Slow Cooker Paleo Keto Barbacoa
Our recent move to the deep south has spurred so much cooking inspiration for me. Am mastering southern or tex-mex cuisine? Certainly not. Don't make me laugh. Or piss off any abuelitas. I may not be a master but I have tried my hand at some tasty varieties of Mexican and Southern inspired dishes and have been pleased with the new flavors that are being introduced into our kitchen. Born and raised in Washington my cooking exposure has been fairly shelled, similar to my rather shelled existence. I may not be rooting for the Dallas Cowboys, or driving a lifted truck quite yet but I have been introduced to an abundance of unique cultural experiences, some of which I actually like. Have you ever cracked a cascarone on someone's head? Or, enjoyed a really fantastic fish taco (The Cove is a must if you come to San Antonio!)? Definitely something everyone should experience. The cactus forests had novelty at first but, in all truth, I could use more trees and fewer tarantulas.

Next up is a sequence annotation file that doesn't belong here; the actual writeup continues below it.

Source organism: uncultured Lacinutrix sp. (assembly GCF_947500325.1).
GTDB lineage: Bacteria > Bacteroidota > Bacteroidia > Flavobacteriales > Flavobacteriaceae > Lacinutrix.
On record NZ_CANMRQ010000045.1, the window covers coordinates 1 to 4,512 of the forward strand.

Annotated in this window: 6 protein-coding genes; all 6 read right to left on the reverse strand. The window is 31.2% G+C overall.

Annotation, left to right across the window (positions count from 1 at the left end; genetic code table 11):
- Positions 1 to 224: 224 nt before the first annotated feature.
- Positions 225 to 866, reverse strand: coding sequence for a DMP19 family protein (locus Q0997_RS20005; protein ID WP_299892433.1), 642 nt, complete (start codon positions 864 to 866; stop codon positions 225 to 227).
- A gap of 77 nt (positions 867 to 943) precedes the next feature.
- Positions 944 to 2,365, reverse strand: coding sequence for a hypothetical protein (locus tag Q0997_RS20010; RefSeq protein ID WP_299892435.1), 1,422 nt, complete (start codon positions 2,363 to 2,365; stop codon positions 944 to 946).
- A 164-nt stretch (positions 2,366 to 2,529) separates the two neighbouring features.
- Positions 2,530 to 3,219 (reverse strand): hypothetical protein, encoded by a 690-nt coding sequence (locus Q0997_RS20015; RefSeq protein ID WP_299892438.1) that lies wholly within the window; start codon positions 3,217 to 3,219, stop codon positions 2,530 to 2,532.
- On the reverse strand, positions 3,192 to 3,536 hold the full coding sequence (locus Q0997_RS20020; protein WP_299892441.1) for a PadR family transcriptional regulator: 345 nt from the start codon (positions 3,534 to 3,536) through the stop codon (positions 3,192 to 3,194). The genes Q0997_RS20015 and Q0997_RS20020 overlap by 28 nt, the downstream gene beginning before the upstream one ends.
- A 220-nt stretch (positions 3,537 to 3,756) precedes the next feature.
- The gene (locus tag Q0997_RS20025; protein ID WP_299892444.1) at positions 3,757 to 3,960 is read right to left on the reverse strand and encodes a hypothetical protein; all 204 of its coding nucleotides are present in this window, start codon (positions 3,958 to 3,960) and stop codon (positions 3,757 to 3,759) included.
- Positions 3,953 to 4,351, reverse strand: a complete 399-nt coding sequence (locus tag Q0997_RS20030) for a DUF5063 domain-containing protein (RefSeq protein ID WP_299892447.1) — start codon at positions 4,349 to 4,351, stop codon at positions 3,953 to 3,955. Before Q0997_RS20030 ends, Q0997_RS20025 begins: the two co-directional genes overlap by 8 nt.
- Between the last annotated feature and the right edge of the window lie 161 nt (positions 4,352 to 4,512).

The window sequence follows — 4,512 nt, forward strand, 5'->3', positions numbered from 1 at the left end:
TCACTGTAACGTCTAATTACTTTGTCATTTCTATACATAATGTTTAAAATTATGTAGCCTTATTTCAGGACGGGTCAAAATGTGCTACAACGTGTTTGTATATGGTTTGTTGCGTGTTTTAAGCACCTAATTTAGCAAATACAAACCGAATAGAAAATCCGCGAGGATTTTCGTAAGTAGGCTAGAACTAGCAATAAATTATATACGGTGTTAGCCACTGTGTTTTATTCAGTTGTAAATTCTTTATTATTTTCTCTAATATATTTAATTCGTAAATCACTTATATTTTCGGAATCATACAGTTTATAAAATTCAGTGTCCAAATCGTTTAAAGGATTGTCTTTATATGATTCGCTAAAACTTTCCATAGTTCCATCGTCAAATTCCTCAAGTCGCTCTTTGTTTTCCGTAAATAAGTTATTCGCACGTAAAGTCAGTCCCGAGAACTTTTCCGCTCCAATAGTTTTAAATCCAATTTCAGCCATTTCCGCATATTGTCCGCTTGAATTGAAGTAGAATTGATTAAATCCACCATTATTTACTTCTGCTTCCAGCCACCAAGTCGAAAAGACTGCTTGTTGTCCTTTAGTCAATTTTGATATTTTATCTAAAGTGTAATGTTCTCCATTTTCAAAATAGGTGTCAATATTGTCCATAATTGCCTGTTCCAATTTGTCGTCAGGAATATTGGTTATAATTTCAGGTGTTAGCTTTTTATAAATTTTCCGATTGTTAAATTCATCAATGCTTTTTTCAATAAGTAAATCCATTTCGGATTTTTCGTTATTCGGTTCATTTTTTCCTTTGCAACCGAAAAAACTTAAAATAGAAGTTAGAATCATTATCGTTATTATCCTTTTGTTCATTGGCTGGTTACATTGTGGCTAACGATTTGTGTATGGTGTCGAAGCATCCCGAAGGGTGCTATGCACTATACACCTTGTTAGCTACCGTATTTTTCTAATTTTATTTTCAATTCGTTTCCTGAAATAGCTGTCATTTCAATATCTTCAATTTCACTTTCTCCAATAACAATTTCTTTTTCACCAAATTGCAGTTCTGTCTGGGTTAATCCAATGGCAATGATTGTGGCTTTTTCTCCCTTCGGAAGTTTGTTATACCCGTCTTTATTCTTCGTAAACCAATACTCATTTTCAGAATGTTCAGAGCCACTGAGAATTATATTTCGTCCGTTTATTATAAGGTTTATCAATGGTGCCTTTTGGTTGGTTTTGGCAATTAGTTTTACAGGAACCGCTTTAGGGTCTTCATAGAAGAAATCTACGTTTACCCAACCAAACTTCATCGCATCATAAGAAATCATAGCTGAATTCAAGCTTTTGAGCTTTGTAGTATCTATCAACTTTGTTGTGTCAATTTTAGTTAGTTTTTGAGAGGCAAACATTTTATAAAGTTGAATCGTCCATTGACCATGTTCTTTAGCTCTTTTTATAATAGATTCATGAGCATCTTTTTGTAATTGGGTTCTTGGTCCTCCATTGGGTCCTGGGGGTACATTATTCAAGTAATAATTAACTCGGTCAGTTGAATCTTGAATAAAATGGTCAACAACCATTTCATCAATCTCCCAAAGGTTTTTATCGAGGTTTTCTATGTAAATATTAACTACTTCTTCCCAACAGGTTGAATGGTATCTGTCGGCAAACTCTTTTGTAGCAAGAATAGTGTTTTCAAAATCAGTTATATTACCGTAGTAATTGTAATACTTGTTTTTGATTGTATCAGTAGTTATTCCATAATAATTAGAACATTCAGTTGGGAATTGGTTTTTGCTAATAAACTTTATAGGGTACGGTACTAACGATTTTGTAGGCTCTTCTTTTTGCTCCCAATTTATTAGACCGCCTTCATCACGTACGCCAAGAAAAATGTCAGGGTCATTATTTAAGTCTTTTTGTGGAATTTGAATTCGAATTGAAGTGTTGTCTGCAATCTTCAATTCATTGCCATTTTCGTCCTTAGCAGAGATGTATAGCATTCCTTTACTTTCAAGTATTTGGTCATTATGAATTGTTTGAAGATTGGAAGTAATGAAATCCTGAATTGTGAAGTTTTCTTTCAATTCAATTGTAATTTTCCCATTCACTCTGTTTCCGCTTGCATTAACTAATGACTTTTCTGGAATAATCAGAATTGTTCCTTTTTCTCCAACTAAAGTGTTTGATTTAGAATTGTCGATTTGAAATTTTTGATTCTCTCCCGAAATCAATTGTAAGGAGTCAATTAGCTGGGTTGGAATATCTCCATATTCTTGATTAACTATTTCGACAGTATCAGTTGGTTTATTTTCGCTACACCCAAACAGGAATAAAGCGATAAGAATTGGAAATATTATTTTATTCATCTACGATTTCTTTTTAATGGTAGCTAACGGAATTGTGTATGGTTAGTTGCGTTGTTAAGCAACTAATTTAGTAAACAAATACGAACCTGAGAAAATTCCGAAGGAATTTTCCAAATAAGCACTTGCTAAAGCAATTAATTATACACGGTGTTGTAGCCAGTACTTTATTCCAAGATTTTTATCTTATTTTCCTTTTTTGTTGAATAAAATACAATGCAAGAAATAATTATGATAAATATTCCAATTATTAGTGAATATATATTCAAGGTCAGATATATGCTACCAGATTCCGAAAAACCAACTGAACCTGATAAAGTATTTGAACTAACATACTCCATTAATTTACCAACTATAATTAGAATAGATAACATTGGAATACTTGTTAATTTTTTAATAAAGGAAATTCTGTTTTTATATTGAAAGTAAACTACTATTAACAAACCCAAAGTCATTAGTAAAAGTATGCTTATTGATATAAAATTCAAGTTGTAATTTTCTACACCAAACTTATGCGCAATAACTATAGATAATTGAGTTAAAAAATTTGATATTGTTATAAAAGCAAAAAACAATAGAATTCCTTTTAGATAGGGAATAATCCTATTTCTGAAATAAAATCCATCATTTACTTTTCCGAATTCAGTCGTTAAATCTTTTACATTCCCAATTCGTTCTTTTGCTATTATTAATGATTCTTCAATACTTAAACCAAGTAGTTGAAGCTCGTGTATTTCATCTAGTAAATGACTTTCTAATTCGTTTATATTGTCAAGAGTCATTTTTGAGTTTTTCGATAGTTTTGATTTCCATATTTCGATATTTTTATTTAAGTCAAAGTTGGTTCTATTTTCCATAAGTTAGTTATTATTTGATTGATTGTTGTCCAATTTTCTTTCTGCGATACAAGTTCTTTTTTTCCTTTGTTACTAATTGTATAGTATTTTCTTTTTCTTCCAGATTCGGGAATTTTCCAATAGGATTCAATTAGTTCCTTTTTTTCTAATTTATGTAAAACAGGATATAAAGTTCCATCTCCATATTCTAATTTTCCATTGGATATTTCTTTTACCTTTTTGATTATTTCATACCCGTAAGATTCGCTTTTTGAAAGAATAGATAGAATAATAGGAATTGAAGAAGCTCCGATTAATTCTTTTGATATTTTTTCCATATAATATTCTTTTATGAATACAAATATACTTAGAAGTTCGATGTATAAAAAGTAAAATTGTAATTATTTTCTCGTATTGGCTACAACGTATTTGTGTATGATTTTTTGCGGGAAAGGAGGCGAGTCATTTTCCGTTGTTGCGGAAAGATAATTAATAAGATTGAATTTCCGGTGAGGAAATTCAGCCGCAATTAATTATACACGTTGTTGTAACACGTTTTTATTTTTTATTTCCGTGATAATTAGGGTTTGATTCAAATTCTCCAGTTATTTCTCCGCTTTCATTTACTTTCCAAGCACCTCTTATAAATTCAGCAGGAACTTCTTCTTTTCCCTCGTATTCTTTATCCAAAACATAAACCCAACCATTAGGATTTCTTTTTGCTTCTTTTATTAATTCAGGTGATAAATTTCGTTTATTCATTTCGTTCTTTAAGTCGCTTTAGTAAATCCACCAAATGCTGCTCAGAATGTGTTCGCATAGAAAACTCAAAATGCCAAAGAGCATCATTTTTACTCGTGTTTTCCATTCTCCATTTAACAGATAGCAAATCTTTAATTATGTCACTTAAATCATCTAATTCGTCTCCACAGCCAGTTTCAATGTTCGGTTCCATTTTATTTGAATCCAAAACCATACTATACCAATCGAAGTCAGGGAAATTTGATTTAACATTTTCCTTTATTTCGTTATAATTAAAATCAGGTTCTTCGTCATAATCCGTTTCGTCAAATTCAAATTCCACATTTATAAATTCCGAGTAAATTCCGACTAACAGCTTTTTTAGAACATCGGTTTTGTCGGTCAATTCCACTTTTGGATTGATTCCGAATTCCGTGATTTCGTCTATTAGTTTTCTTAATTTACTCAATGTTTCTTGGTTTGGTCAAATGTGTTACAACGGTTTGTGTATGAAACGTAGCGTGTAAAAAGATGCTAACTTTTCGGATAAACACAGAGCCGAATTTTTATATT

My first taste of barbacoa was at 5 Points Local, which is one of the only joints in San Antonio that offer paleo dishes. Both Kevin and I were super impressed with their offerings. He told me that it was one of the best meals he's had as a dining out experience, and that it tasted just like something I would cook at home. This yielded my desire to try my hand at making barbacoa. I played around with this recipe for several weeks and have finally produced something that is both keto and paleo-friendly, all while being super easy and ultimately enjoyable. If you're looking for a strict paleo barbacoa, you'll want to swap out the canned chipotle in adobo for a homemade version because the canned chipotle often has added sugar. If you have can bear a dash of added sugarbut are low on time the canned version will do just fine.
Beauty of the Slow-Cooker